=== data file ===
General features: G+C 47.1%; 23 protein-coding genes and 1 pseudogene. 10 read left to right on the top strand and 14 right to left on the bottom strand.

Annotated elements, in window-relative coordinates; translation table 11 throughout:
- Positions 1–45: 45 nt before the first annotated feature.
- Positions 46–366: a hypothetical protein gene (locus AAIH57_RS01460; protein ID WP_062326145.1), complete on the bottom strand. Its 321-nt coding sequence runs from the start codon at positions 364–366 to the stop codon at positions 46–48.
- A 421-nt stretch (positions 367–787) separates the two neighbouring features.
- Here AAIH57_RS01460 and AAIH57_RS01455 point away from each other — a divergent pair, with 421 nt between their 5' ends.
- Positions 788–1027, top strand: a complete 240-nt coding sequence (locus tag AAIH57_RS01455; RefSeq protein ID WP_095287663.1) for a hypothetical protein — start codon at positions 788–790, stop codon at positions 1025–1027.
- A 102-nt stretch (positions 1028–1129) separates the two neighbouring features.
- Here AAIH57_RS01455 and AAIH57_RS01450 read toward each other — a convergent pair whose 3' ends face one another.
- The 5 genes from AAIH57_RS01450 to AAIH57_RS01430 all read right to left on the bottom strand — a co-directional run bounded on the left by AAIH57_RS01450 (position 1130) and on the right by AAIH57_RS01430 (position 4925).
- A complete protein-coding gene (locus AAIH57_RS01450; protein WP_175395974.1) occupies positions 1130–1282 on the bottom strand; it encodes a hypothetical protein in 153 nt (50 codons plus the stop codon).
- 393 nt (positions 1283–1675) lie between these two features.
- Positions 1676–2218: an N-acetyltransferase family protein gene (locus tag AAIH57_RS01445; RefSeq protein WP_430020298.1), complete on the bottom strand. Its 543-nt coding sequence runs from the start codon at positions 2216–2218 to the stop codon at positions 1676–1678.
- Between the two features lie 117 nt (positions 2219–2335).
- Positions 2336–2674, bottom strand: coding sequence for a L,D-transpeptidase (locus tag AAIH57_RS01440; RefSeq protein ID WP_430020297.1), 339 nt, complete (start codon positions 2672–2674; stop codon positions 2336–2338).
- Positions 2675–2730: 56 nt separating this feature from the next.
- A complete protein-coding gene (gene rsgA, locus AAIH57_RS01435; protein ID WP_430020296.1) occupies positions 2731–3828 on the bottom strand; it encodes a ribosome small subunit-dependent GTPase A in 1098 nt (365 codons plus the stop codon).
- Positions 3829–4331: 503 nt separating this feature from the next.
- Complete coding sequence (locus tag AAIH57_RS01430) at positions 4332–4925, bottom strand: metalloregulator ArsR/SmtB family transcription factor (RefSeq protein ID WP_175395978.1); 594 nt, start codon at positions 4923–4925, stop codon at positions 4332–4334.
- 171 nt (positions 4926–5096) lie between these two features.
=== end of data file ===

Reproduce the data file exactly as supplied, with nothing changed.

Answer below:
General features: G+C 47.1%; 23 protein-coding genes and 1 pseudogene. 10 read left to right on the top strand and 14 right to left on the bottom strand.

Annotated elements, in window-relative coordinates; translation table 11 throughout:
- Positions 1–45: 45 nt before the first annotated feature.
- Positions 46–366: a hypothetical protein gene (locus AAIH57_RS01460; protein ID WP_062326145.1), complete on the bottom strand. Its 321-nt coding sequence runs from the start codon at positions 364–366 to the stop codon at positions 46–48.
- A 421-nt stretch (positions 367–787) separates the two neighbouring features.
- Here AAIH57_RS01460 and AAIH57_RS01455 point away from each other — a divergent pair, with 421 nt between their 5' ends.
- Positions 788–1027, top strand: a complete 240-nt coding sequence (locus tag AAIH57_RS01455; RefSeq protein ID WP_095287663.1) for a hypothetical protein — start codon at positions 788–790, stop codon at positions 1025–1027.
- A 102-nt stretch (positions 1028–1129) separates the two neighbouring features.
- Here AAIH57_RS01455 and AAIH57_RS01450 read toward each other — a convergent pair whose 3' ends face one another.
- The 5 genes from AAIH57_RS01450 to AAIH57_RS01430 all read right to left on the bottom strand — a co-directional run bounded on the left by AAIH57_RS01450 (position 1130) and on the right by AAIH57_RS01430 (position 4925).
- A complete protein-coding gene (locus AAIH57_RS01450; protein WP_175395974.1) occupies positions 1130–1282 on the bottom strand; it encodes a hypothetical protein in 153 nt (50 codons plus the stop codon).
- 393 nt (positions 1283–1675) lie between these two features.
- Positions 1676–2218: an N-acetyltransferase family protein gene (locus tag AAIH57_RS01445; RefSeq protein WP_430020298.1), complete on the bottom strand. Its 543-nt coding sequence runs from the start codon at positions 2216–2218 to the stop codon at positions 1676–1678.
- Between the two features lie 117 nt (positions 2219–2335).
- Positions 2336–2674, bottom strand: coding sequence for a L,D-transpeptidase (locus tag AAIH57_RS01440; RefSeq protein ID WP_430020297.1), 339 nt, complete (start codon positions 2672–2674; stop codon positions 2336–2338).
- Positions 2675–2730: 56 nt separating this feature from the next.
- A complete protein-coding gene (gene rsgA, locus AAIH57_RS01435; protein ID WP_430020296.1) occupies positions 2731–3828 on the bottom strand; it encodes a ribosome small subunit-dependent GTPase A in 1098 nt (365 codons plus the stop codon).
- Positions 3829–4331: 503 nt separating this feature from the next.
- Complete coding sequence (locus tag AAIH57_RS01430) at positions 4332–4925, bottom strand: metalloregulator ArsR/SmtB family transcription factor (RefSeq protein ID WP_175395978.1); 594 nt, start codon at positions 4923–4925, stop codon at positions 4332–4334.
- 171 nt (positions 4926–5096) lie between these two features.